Why Robbie Fulks Matters
The “insurgent country” artist can confuse audiences. But he’s edgy, funny, and good.
Top Show: Robbie Fulks at Shank Hall, Friday, April 10
I have seen Robbie Fulks confuse a Summerfest crowd with an on-point version of AC/DC’s “Girls Got Rhythm” because he looked, even more than usual, like Ron Howard wearing a baseball cap. I have heard, on his 2007 live record Revenge!, a comparatively “in” crowd having trouble weighing the ratio of mockery to earnestness during his cover of Cher’s “Believe.”
Unfortunately, I have never seen or heard the guy get a substantial taste of the popularity achieved by a few acts—Jayhawks, Wilco, Ryan Adams—associated with the alt-country outpouring of the 1990s. As a Chicago resident, he’s firmly in the “insurgent country” camp, and a man who could travel to Nashville and come back with this (highly NSFW) gem–
–deserves more than a few toasts raised to his dishonor.
Fulks has detoured in ways that haven’t necessarily helped him: for example, after two albums for the insurgent-country Chicago label Bloodshot in the mid-1990s, he signed with Geffen and made Let’s Kill Saturday Night, a wide-ranging and slick LP that was probably meant to display his range but came off, to his fanbase in particular, as a sell-out.
In any event, it didn’t sell, and subsequently his wishes to widen his artistic horizons have come out in such forms as a 50-song collection available via his website, the aforementioned Cher cover, and 2010’s Happy: Robbie Fulks Plays the Music of Michael Jackson.
His last album to date, 2013’s Gone Away Backward, is as good a country record as anything else he’s put to tape, and its heritage sounds as if it goes back much further than alternative country’s beginnings. In concert, though, he will be nobody’s purist.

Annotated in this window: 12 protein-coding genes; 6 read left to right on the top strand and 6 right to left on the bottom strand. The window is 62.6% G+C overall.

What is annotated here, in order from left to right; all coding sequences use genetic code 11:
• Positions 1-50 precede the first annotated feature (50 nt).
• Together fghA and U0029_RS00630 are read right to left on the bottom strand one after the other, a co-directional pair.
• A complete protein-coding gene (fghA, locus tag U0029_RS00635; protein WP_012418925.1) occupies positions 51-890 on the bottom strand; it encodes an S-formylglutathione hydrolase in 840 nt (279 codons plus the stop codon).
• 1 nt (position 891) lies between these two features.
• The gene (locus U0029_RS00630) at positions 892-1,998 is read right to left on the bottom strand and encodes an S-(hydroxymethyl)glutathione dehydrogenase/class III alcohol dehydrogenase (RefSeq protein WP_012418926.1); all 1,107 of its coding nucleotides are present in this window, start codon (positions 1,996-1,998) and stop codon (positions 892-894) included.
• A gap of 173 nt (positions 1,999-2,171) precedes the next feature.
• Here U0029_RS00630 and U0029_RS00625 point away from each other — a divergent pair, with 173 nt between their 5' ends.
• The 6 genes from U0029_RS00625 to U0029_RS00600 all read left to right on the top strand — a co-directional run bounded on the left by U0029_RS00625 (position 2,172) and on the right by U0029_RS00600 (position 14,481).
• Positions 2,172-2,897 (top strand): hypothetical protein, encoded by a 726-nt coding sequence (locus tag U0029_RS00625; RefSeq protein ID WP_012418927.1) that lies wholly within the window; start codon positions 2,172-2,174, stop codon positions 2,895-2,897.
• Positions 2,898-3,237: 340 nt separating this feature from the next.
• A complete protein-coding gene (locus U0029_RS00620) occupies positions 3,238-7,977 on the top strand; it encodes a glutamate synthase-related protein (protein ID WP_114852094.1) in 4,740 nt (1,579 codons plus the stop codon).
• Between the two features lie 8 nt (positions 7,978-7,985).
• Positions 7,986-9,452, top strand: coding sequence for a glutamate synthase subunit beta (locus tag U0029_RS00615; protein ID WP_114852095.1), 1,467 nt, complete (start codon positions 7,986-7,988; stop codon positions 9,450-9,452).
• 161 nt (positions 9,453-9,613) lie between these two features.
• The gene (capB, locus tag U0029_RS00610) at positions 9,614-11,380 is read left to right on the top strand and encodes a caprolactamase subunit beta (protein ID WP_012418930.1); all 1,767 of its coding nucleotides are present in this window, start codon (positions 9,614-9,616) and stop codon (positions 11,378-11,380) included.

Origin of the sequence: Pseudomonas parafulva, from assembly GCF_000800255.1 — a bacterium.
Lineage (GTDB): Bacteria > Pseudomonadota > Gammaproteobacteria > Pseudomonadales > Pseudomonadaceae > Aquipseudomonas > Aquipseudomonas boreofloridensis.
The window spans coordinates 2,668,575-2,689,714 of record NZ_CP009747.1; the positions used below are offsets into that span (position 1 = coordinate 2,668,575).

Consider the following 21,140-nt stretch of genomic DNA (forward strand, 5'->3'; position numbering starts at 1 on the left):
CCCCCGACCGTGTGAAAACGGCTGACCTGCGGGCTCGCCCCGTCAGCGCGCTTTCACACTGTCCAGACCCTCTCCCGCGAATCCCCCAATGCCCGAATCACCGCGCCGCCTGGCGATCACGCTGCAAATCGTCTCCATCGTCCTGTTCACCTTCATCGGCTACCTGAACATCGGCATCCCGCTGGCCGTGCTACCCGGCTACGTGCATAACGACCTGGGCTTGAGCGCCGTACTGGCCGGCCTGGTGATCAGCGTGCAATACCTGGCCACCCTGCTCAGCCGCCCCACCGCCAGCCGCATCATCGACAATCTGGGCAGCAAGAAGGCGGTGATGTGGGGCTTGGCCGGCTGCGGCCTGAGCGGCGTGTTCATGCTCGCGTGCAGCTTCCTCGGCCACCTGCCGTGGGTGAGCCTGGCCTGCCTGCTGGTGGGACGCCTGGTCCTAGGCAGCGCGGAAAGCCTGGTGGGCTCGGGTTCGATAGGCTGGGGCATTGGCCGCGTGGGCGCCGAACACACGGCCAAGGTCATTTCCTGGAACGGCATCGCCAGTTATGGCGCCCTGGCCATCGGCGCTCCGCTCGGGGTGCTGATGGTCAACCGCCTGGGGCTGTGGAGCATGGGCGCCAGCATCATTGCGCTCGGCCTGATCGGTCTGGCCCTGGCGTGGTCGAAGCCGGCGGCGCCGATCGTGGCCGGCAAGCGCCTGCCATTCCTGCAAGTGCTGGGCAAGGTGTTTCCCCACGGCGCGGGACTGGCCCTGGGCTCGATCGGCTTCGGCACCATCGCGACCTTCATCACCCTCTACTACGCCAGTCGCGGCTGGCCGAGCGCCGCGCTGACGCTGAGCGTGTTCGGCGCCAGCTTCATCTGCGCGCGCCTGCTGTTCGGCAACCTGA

Tuesday, April 7: Foxygen at Turner Hall Ballroom
Across its 82-minute, double-LP running time, …And Star Power, the 2014 album from Foxygen several times comes close to falling to pieces and then falls back together, as if core members Sam France and Jonathan Rado can’t decide whether their favorite 1970s album is the Rolling Stones’ messy Exile on Main Street or Carole King’s carefully stitched Tapestry.
Onstage for what has been announced as its farewell tour, Foxygen currently has a nine-person lineup—including three backing singers and two guitarists—that, from reports thus far, goes past the band’s reputation for wild stage performances and into an attempt at the feel of a soul-revue extravaganza. Even if Foxygen falters and falls, it’ll be entertaining.
Saturday, April 11: Twin Shadow at Turner Hall Ballroom
It’s possible that the most important difference between a completely mainstream pop artiste like Usher and an ambitious man from indie like George Lewis, Jr., a.k.a. Twin Shadow, is that the latter’s quest for love and response to heartbreak require less drinking at the club and a lot less hang time with potential one-night stands.
It’s more likely that the most important difference between them, especially on the recent evidence of Twin Shadow’s third album, Eclipse, is that Lewis frames his passion—and fascination with pop from the 1980s and 1990s—in ways that serve the songs and emotions long before he thinks of the marketplace. He approaches the mainstream with some kind of integrity.
Saturday, April 11: Reptar at Cactus Club
Athens, Georgia has been home to pop and rock groups as diverse as the B-52’s, R.E.M. and Drive-By Truckers, and I would suggest the key thing those bands have in common, with each other and with other groups in that locale, is a sense of accessible fun. Georgia probably isn’t the best place to be too hip.
Reptar therefore belongs and adds to a praiseworthy semi-tradition in Athens. Just two albums in—the second is this year’s wonderful Lurid Glow—the band has already locked into a light-footed version of the nerdy eclecticism that Talking Heads did so well. Reptar updates the earlier group’s anxiety for the internet age and maintains pop-rock hooks for all ages.
Saturday, April 11: Jamey Johnson at Rave
Jamey Johnson didn’t reject popular modern country music in the manner Robbie Fulks (see above) did. Each of them went to Nashville; only Johnson managed to luck into some kind of recognizable success, co-writing hits for guys like George Strait and directly singing a few of his own hits, including 2008’s “In Color.”
Yet, as if paying for the sin of co-writing “Honky Tonk Badonkadonk,” the Alabama man has sunk himself deep in C&W roots: his last album, 2012’s Living for a Song, paid tribute to Hank Cochran and enlisted outlaws like Willie Nelson and Merle Haggard, and new material like “Alabama Pines” doesn’t even need the geographical reference to confirm Johnson’s bona fides.